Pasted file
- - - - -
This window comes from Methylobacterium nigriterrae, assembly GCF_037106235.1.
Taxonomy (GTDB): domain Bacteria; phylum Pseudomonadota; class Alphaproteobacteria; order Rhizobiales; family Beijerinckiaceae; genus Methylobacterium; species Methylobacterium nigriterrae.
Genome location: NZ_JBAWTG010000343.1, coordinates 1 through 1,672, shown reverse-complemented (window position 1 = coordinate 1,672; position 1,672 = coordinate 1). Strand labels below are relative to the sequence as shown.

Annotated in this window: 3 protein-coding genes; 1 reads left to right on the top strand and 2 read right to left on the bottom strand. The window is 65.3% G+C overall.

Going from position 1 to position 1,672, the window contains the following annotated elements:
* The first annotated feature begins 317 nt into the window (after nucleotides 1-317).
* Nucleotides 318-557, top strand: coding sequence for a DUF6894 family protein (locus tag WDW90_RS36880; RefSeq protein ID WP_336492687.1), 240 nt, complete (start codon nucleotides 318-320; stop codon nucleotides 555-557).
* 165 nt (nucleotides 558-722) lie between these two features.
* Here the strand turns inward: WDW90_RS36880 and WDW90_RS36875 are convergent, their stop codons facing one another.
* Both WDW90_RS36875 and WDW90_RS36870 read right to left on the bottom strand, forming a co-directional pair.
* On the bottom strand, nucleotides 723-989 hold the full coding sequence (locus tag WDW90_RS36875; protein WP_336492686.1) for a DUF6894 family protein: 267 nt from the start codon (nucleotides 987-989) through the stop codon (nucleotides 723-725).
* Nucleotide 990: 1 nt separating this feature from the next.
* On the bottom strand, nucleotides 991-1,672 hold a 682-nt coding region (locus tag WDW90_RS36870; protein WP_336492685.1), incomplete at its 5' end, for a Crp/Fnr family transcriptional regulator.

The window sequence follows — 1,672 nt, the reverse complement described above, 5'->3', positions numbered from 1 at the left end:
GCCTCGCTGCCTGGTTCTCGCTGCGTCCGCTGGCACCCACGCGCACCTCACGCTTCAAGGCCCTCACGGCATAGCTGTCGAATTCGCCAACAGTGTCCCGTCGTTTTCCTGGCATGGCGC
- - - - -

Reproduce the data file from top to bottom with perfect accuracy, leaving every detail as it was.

This window comes from Methylobacterium nigriterrae, assembly GCF_037106235.1.
Taxonomy (GTDB): domain Bacteria; phylum Pseudomonadota; class Alphaproteobacteria; order Rhizobiales; family Beijerinckiaceae; genus Methylobacterium; species Methylobacterium nigriterrae.
Genome location: NZ_JBAWTG010000343.1, coordinates 1 through 1,672, shown reverse-complemented (window position 1 = coordinate 1,672; position 1,672 = coordinate 1). Strand labels below are relative to the sequence as shown.

Annotated in this window: 3 protein-coding genes; 1 reads left to right on the top strand and 2 read right to left on the bottom strand. The window is 65.3% G+C overall.

Going from position 1 to position 1,672, the window contains the following annotated elements:
* The first annotated feature begins 317 nt into the window (after nucleotides 1-317).
* Nucleotides 318-557, top strand: coding sequence for a DUF6894 family protein (locus tag WDW90_RS36880; RefSeq protein ID WP_336492687.1), 240 nt, complete (start codon nucleotides 318-320; stop codon nucleotides 555-557).
* 165 nt (nucleotides 558-722) lie between these two features.
* Here the strand turns inward: WDW90_RS36880 and WDW90_RS36875 are convergent, their stop codons facing one another.
* Both WDW90_RS36875 and WDW90_RS36870 read right to left on the bottom strand, forming a co-directional pair.
* On the bottom strand, nucleotides 723-989 hold the full coding sequence (locus tag WDW90_RS36875; protein WP_336492686.1) for a DUF6894 family protein: 267 nt from the start codon (nucleotides 987-989) through the stop codon (nucleotides 723-725).
* Nucleotide 990: 1 nt separating this feature from the next.
* On the bottom strand, nucleotides 991-1,672 hold a 682-nt coding region (locus tag WDW90_RS36870; protein WP_336492685.1), incomplete at its 5' end, for a Crp/Fnr family transcriptional regulator.

The window sequence follows — 1,672 nt, the reverse complement described above, 5'->3', positions numbered from 1 at the left end:
GCCTCGCTGCCTGGTTCTCGCTGCGTCCGCTGGCACCCACGCGCACCTCACGCTTCAAGGCCCTCACGGCATAGCTGTCGAATTCGCCAACAGTGTCCCGTCGTTTTCCTGGCATGGCGC